"It was a hot and steamy night in Montreal" is not a phrase you hear uttered very often. Of course, that assumes we are talking about weather not pulp novels. It was simply sweltering (mid 90s and very humid) when Deva Mahal took the stage for the first of 2 excellent sets. She performed in front of a large and enthusiastic audience, perhaps numbering more than 40,000 people. I didn't actually count heads, so that is my best estimate. Deva is the daughter of legendary bluesman and "world music" pioneer, Taj Mahal, who himself was the recipient of the B.B. King Award for his extraordinary contribution to blues music at the 37th Montreal International Jazz Festival in 2016. Deva Mahal was supported by a very capable band led by Alan Markley on keyboard. The group also featured her sister Zoe Moon on backing vocals. The music draws on classic soul, gospel, blues and indie-rock. Mahal is an artist who wears her heart on her sleeve as both a performer and a composer. She performed music from her wonderful debut album Run Deep. Mahal sings songs of personal hardship, relationships gone bad and social injustice often mixed into the same song. A very powerful and rocking version of the title track was perhaps the highlight of the set. The lyrics conveys how she is ready to confront the adversity that life brings: "'Cause I gather my armour, And I'm ready for battle, I got my weapons drawn, Taking the road less traveled." Mahal can sound alternately vulnerable and fierce in the same song. She can create intimate moments that leave you with impression that you are in a small club and everyone is listening intently to the songs of heartbreak and personal redemption.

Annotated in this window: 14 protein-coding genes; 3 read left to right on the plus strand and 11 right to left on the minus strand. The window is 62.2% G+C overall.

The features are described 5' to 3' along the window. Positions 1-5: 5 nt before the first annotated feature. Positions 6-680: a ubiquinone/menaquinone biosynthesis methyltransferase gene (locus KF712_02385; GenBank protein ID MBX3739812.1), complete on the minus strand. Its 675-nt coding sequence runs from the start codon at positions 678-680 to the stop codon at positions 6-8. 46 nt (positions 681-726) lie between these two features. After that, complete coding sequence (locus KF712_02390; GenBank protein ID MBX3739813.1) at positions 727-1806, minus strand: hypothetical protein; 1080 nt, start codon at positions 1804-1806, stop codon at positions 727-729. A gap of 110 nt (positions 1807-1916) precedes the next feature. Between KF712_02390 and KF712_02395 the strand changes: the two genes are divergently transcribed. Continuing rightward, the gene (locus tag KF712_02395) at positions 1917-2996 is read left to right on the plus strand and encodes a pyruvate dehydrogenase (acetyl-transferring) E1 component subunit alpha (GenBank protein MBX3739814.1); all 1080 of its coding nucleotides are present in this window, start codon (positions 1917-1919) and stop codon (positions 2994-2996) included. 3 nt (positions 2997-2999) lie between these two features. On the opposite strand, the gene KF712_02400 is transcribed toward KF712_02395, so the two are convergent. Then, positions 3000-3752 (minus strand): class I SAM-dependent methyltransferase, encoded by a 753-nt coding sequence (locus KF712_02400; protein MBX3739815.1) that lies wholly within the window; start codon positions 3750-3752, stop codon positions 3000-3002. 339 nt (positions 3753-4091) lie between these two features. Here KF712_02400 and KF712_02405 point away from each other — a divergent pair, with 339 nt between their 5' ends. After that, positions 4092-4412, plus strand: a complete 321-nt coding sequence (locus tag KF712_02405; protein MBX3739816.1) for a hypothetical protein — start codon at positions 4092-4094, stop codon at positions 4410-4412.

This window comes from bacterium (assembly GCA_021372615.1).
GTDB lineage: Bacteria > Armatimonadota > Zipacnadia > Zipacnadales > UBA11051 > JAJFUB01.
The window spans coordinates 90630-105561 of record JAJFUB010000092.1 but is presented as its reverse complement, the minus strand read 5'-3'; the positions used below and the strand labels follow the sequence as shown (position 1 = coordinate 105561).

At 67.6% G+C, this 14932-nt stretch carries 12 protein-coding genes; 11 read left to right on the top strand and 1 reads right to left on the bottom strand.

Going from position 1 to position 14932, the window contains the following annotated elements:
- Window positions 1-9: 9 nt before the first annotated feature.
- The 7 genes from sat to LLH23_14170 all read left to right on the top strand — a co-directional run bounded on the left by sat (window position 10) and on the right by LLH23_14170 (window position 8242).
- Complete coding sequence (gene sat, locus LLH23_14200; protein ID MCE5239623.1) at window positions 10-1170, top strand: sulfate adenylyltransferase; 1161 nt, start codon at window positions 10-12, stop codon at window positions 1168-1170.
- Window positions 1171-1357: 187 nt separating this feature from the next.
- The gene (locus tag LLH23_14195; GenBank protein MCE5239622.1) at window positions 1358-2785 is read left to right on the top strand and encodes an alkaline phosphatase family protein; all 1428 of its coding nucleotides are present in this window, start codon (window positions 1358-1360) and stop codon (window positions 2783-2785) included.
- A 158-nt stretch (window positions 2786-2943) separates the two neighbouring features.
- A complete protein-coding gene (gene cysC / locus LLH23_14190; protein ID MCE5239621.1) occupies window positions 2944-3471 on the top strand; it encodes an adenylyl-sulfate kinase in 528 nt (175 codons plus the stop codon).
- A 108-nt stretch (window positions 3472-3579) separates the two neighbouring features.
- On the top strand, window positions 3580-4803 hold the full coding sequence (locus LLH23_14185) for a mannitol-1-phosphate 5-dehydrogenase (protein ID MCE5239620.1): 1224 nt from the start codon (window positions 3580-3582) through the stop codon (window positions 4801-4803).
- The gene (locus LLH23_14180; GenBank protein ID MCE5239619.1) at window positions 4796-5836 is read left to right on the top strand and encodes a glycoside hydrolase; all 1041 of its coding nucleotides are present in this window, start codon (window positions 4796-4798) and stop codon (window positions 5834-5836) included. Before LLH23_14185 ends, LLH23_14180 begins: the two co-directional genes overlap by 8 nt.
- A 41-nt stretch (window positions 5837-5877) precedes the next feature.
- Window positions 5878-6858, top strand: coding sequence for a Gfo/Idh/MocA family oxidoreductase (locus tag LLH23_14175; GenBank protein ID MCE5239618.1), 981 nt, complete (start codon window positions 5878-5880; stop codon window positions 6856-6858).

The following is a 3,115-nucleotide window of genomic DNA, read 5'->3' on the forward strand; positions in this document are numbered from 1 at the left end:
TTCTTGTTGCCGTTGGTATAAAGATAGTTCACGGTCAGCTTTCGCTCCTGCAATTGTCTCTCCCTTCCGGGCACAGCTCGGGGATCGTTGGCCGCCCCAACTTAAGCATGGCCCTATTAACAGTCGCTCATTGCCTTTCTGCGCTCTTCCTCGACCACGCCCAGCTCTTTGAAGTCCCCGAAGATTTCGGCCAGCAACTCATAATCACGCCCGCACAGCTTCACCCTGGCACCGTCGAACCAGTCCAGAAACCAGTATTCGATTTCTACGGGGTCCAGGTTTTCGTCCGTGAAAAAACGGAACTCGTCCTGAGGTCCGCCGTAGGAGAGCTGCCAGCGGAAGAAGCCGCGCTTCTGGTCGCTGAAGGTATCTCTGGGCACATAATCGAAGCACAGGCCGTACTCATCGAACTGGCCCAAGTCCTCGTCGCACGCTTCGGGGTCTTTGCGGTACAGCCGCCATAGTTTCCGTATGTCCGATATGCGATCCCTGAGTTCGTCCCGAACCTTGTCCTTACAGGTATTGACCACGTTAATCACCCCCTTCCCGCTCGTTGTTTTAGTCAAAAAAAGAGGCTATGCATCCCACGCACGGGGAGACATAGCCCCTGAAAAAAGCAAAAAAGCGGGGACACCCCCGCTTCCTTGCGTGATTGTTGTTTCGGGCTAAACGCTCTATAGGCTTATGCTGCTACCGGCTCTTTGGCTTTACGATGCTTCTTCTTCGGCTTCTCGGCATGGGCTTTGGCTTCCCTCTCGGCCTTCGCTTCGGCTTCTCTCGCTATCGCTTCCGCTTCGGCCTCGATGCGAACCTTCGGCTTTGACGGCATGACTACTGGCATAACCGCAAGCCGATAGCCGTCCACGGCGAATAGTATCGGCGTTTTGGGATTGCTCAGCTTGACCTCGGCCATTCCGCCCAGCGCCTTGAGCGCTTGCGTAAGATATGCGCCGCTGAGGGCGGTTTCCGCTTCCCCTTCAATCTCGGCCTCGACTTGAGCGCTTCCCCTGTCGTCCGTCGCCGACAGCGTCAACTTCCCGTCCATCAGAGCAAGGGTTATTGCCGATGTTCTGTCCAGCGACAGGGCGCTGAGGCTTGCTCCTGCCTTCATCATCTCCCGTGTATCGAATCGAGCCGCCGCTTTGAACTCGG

The Suffers are an eight piece band comprised of veteran musicians from the Houston music scene that came together as a band in 2011. They have been steadily building a following and touring on the strength of their fine new album, Everything Here. They are led by charismatic singer Kam Franklin. The Suffers play a kind of music that they refer to as Gulf Coast soul. Their music is strongly rooted in 70s R&B and artists like Kool and the Gang, Tower of Power, Al Green and perhaps, Barry White. The Gulf Coast soul label is meant to suggest that they are also the product of Houston's remarkably rich musical tapestry which includes reggae, salsa, gospel, rock and so forth. They were one of the festivals must-see "buzz bands" and they did not disappoint. The group delivers a relaxed groove that differentiates them from their contemporaries. Franklin is a captivating and most charming performer. She was able to develop an instant rapport with an audience numbering in the tens of thousands with songs of simple truths and honesty between song banter. The relationship between food and love was one of the recurring themes. After the Storm is a moving (personal) tribute to Houston in the wake of Hurricane Harvey which continues to pose problems for the city. The set ended with a killer version of the Isley Brothers' Shout. It doesn't matter how many times you've heard bands play this song, it never fails to generate excitement.